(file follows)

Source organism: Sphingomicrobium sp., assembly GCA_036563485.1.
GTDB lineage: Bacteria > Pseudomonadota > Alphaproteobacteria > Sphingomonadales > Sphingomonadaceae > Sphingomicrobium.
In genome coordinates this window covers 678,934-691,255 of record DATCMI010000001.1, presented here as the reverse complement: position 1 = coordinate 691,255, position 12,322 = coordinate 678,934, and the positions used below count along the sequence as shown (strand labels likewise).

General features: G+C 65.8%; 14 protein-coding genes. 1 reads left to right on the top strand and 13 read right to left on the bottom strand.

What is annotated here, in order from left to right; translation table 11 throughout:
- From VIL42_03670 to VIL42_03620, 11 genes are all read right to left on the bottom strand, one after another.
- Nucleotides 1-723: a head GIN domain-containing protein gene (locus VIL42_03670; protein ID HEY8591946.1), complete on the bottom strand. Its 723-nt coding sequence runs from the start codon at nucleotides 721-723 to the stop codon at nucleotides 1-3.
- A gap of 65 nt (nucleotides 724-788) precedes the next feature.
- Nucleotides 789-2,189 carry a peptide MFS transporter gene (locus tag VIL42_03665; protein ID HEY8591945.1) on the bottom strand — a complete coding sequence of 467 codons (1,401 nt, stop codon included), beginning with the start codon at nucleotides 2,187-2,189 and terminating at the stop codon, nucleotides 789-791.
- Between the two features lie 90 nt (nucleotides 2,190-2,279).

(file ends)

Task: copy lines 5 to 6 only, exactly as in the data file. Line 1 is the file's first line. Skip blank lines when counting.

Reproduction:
What is annotated here, in order from left to right; translation table 11 throughout:
- From VIL42_03670 to VIL42_03620, 11 genes are all read right to left on the bottom strand, one after another.